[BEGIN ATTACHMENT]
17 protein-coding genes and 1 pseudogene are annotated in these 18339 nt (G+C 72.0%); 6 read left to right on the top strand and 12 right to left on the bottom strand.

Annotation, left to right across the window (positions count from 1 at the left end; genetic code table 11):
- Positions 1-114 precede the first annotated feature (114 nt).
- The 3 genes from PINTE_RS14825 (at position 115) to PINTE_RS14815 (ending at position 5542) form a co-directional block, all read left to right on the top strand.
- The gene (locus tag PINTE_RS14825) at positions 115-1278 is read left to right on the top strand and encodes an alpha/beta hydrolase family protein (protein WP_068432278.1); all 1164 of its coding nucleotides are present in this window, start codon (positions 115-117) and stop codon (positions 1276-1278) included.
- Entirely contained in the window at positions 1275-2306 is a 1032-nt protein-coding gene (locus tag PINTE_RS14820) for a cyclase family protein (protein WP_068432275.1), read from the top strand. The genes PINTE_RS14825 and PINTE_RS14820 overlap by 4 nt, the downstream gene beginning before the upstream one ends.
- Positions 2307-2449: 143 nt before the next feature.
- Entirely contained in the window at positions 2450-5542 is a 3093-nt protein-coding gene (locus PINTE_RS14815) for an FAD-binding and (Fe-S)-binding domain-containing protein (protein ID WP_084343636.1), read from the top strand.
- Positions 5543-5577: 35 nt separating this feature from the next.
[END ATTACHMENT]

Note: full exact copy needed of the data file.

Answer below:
17 protein-coding genes and 1 pseudogene are annotated in these 18339 nt (G+C 72.0%); 6 read left to right on the top strand and 12 right to left on the bottom strand.

Annotation, left to right across the window (positions count from 1 at the left end; genetic code table 11):
- Positions 1-114 precede the first annotated feature (114 nt).
- The 3 genes from PINTE_RS14825 (at position 115) to PINTE_RS14815 (ending at position 5542) form a co-directional block, all read left to right on the top strand.
- The gene (locus tag PINTE_RS14825) at positions 115-1278 is read left to right on the top strand and encodes an alpha/beta hydrolase family protein (protein WP_068432278.1); all 1164 of its coding nucleotides are present in this window, start codon (positions 115-117) and stop codon (positions 1276-1278) included.
- Entirely contained in the window at positions 1275-2306 is a 1032-nt protein-coding gene (locus tag PINTE_RS14820) for a cyclase family protein (protein WP_068432275.1), read from the top strand. The genes PINTE_RS14825 and PINTE_RS14820 overlap by 4 nt, the downstream gene beginning before the upstream one ends.
- Positions 2307-2449: 143 nt before the next feature.
- Entirely contained in the window at positions 2450-5542 is a 3093-nt protein-coding gene (locus PINTE_RS14815) for an FAD-binding and (Fe-S)-binding domain-containing protein (protein ID WP_084343636.1), read from the top strand.
- Positions 5543-5577: 35 nt separating this feature from the next.